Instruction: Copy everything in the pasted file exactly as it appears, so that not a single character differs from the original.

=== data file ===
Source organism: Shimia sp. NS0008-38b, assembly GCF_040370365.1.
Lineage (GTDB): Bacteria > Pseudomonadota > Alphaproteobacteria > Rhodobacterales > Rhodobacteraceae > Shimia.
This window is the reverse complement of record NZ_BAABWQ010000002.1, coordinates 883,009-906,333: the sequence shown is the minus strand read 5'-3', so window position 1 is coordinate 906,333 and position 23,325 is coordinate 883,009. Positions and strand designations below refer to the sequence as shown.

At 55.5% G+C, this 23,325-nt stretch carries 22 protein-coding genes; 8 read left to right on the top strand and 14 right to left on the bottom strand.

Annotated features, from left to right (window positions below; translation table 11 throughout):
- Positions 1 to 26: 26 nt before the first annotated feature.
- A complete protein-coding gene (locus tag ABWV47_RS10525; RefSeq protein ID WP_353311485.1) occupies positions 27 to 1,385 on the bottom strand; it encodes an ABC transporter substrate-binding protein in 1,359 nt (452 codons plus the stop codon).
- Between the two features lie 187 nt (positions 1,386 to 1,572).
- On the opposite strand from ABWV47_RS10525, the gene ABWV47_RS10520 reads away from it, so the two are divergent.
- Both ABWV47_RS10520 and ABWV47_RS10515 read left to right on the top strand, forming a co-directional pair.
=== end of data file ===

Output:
Source organism: Shimia sp. NS0008-38b, assembly GCF_040370365.1.
Lineage (GTDB): Bacteria > Pseudomonadota > Alphaproteobacteria > Rhodobacterales > Rhodobacteraceae > Shimia.
This window is the reverse complement of record NZ_BAABWQ010000002.1, coordinates 883,009-906,333: the sequence shown is the minus strand read 5'-3', so window position 1 is coordinate 906,333 and position 23,325 is coordinate 883,009. Positions and strand designations below refer to the sequence as shown.

At 55.5% G+C, this 23,325-nt stretch carries 22 protein-coding genes; 8 read left to right on the top strand and 14 right to left on the bottom strand.

Annotated features, from left to right (window positions below; translation table 11 throughout):
- Positions 1 to 26: 26 nt before the first annotated feature.
- A complete protein-coding gene (locus tag ABWV47_RS10525; RefSeq protein ID WP_353311485.1) occupies positions 27 to 1,385 on the bottom strand; it encodes an ABC transporter substrate-binding protein in 1,359 nt (452 codons plus the stop codon).
- Between the two features lie 187 nt (positions 1,386 to 1,572).
- On the opposite strand from ABWV47_RS10525, the gene ABWV47_RS10520 reads away from it, so the two are divergent.
- Both ABWV47_RS10520 and ABWV47_RS10515 read left to right on the top strand, forming a co-directional pair.